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After two well received albums, 1999's “From Behind the Light” and 2009's “Ceremony of Ascension”, Wallachia returns with a third album of folk tinged, symphonic black metal, entitled “Shunya”. This album is a mixed bag, borrowing elements from all over the map, but Wallachia's ability to weave those elements into a coherent and smoothly flowing tapestry of sound is their strongest point. While Wallachia doesn’t push any boundaries, “Shunya” is an enjoyable listen and should find suitable homes in a many a metal listener’s collection.
Rather than being a straight symphonic black metal opus, Wallachia throws in outside elements to keep “Shunya” from growing stale. Hearing the first notes of the album on “Dual Nothingness”, you realize that the core of the music is definitely black metal, complete with trem riffing and extremely fast drumming, but listening to the album for more than forty-five seconds shows the outside influences jumping in. Airy, spacy Borknagar styled keyboard lines pop in as the guitars begin to chug and the drums move into a more accessible groove laden rhythm, all the while symphonic elements hide behind the wall of riffing and pounding drums. That’s how “Shunya” operates: Wallachia play some black metal then venture off into folky meandering musings or spacey progressive wanderings and then come right back.
The whole of the album is a lot less disjointed than it sounds, though. The folk elements, especially, are brought forth slowly, with subtle shifting in the orchestral backgrounds preparing the listener for what’s to come. Wallachia does not bring forth sudden and jarring transitions like the more avant-garde bands. Take the long and twining “Emotional Ground Zero” for instance: the song starts out with clean twining and meandering guitar work with an airy keyboard overlay. The keys start to build momentum until a thundering bass line and scale driven riff work their way into a catchy, mid paced palm muted chugging section that then begins to incorporate more of those spacy keyboards while violins and other strings float in the background. Everything is well thought out and carefully placed, as even with everything going on it’s a smooth and enjoyable listen.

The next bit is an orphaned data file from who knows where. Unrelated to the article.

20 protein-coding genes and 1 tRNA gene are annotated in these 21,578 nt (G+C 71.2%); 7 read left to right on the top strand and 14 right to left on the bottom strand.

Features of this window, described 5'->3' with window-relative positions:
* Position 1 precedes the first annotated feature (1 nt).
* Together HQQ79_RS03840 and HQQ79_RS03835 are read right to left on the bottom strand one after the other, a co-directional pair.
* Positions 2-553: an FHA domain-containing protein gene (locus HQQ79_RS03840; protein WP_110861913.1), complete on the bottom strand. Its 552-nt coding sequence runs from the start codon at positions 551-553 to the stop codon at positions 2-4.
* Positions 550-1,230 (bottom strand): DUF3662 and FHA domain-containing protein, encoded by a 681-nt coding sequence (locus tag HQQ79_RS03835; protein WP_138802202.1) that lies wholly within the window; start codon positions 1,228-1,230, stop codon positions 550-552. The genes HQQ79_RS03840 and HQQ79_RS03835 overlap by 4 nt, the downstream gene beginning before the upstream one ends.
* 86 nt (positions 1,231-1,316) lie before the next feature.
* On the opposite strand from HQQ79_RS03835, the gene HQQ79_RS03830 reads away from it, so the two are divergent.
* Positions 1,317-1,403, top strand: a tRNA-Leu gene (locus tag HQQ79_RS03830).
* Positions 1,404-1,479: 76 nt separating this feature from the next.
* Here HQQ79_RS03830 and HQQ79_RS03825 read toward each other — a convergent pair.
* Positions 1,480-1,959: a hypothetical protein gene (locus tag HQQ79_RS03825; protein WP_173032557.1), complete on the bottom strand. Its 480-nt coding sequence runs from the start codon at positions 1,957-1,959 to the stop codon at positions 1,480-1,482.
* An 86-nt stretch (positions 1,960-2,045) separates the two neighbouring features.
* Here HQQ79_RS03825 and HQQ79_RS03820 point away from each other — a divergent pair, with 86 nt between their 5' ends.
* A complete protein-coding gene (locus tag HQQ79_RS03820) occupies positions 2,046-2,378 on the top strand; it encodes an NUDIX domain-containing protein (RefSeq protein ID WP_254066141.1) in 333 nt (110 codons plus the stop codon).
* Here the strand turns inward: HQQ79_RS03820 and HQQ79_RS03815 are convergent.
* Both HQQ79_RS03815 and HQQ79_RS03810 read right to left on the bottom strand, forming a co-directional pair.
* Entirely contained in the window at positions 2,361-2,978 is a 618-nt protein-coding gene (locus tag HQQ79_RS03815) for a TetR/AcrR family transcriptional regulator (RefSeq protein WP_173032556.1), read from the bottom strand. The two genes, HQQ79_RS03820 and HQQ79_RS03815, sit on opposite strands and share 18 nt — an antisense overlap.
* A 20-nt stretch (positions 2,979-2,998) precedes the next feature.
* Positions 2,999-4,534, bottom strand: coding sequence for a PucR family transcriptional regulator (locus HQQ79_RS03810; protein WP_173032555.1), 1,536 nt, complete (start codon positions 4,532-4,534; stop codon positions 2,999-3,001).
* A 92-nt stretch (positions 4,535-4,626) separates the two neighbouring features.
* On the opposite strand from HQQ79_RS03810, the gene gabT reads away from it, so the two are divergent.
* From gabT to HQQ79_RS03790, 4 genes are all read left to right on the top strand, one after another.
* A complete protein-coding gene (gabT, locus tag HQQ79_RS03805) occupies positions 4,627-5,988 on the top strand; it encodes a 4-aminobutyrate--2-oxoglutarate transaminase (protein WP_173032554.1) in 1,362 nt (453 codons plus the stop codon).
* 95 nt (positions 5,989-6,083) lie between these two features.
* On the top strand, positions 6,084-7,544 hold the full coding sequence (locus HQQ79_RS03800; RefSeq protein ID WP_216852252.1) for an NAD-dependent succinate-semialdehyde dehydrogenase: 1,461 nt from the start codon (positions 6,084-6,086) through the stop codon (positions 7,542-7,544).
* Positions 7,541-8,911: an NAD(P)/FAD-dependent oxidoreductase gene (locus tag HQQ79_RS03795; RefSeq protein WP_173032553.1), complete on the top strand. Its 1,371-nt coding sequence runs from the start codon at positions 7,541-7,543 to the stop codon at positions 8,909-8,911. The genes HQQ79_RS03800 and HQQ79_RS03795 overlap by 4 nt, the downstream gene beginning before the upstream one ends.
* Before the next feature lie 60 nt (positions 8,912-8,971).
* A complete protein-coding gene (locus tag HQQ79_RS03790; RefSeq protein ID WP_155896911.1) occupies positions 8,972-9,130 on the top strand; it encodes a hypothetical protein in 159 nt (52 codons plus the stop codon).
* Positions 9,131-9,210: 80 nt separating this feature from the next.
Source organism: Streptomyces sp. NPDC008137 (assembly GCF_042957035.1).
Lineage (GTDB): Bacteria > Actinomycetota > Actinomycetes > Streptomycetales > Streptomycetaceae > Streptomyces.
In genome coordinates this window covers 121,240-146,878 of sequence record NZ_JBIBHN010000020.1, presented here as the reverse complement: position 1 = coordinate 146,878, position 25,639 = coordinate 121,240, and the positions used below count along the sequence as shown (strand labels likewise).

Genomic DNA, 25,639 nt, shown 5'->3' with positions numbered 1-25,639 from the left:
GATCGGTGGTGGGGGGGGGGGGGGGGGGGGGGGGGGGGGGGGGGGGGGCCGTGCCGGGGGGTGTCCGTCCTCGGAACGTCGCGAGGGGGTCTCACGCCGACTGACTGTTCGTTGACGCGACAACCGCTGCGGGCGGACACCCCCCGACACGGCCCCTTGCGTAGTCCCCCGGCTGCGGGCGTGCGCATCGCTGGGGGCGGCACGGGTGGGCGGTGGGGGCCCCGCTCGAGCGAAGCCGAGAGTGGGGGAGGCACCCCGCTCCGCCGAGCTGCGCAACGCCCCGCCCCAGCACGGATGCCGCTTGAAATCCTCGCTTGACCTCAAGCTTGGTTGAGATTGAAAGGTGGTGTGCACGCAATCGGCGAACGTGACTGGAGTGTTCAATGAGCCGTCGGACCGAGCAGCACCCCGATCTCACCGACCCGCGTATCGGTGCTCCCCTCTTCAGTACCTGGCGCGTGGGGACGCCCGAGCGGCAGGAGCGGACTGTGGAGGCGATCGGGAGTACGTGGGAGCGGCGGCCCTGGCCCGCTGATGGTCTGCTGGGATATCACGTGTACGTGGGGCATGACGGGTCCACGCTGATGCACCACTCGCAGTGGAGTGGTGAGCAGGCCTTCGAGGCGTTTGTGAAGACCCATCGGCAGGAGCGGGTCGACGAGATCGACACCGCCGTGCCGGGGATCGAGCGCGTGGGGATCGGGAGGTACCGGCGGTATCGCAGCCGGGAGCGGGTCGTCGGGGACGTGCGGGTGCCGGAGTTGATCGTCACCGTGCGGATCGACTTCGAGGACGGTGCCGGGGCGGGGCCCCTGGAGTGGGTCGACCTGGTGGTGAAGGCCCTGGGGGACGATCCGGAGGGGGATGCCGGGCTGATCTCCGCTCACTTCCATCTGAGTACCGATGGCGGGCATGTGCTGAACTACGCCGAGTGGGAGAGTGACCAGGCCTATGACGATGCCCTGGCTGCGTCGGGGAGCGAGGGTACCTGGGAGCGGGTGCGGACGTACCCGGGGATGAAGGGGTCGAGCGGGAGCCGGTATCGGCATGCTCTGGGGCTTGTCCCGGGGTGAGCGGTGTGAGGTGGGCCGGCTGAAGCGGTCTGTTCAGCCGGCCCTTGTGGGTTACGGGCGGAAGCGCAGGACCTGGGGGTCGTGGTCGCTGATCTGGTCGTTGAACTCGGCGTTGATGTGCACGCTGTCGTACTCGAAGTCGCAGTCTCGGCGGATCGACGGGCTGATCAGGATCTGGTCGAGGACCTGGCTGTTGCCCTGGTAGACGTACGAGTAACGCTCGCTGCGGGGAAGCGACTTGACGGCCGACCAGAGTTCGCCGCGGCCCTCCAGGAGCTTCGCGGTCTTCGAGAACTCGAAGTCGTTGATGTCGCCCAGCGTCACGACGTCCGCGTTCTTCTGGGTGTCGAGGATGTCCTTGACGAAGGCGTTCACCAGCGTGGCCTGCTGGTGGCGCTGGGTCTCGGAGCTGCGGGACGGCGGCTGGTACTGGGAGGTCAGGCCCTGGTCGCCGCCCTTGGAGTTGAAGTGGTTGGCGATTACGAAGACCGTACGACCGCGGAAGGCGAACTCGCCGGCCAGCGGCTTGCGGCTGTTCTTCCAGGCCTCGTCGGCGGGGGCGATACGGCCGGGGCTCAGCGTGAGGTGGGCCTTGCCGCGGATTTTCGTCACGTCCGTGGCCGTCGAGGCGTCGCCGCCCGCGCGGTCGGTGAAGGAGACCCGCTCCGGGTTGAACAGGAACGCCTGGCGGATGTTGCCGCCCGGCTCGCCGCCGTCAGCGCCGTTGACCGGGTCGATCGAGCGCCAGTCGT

The guitars are exceptionally clear throughout the entire album. The heavier sections range from mid paced trem picking to a mid paced palm muted style, bordering on groove metal at times. The emphasis on heavier, catchy riffing while still staying within the blackened realms, calls to mind the later work of the almighty Emperor (especially “Prometheus”). Slower lead sections are thrown in that are usually slower paced and brooding, adding a doomy atmosphere. A lot of clean sections weave throughout the music, with meandering and snaking guitar melodies that sound straight out of the Mikael Åkerfeldt school of prog.
The rhythm section is exceptional on “Shunya”. The drums are more interesting than the garden variety black metal act, opting for a catchy, groove style at times and at other times blasting into high octane speeds bordering on blast beats. The bass is thick and chunky. The bass lines float behind everything else adding quite a bit of spring and bounce to the music, following the guitar for most of the album but occasionally venturing out into a thundering fret walk. The rhythm section, as a whole, puts on quite a dynamic performance and shows that there is more to black metal than blast beats and inaudible bass.
Vocally, Wallachia covers the entire board. “Dual Nothingness” displays a mid register, raspy black scream while “Hypotheist” delves into a very stiff and uncomfortable chanted style, similar to Galder's cleans from Old Man's Child. The majority of the vocals are some form of a black metal rasp. At times they get a little closer to a death metal growl and other times they go into a higher pitched black metal screech. The cleans spattered throughout the album sound extremely forced, but are passable as they tend to accentuate the slower, proggy sections quite well. Don't be surprised at the diversity in the vocal department, like I said, it's all over the place.
Wallachia's most unique aspect is the orchestral or symphonic elements. Rather than the wanky keyboards or cheesy synthesized dungeon delving accoutrements of other black metal bands, Wallachia opts for a more classical and serene approach. Whether or not the orchestral elements are synthesized is beside the point, Wallachia's use of stringed instruments (violin, cello, etc), especially when presented behind the prog rock sections, gives the music a more mature sound than most. Songs like “Ksatriya” and “Emotional Ground Zero” utilize the stringed instruments to give a serene atmosphere to an otherwise dark style of music. With the wall of orchestration played behind the more melodic sections and the heavier sections, it allows the band room to expand and contract, with the orchestration being the single constant between everything.
Wallachia's third opus, “Shunya”, should appeal to fans of symphonic black metal acts like Carach Angren. While the band does suffer from a bit of schizophrenia in the vocal department, “Shunya” is a very consistently enjoyable album. Perhaps die hard and true black metal fans will shrug this off as being too far reaching and too far away from the realms of standard black metal, but those adventurous souls not afraid of some outside influence will find a very mature, well written and well played album full of orchestral black metal with prog and folk touches.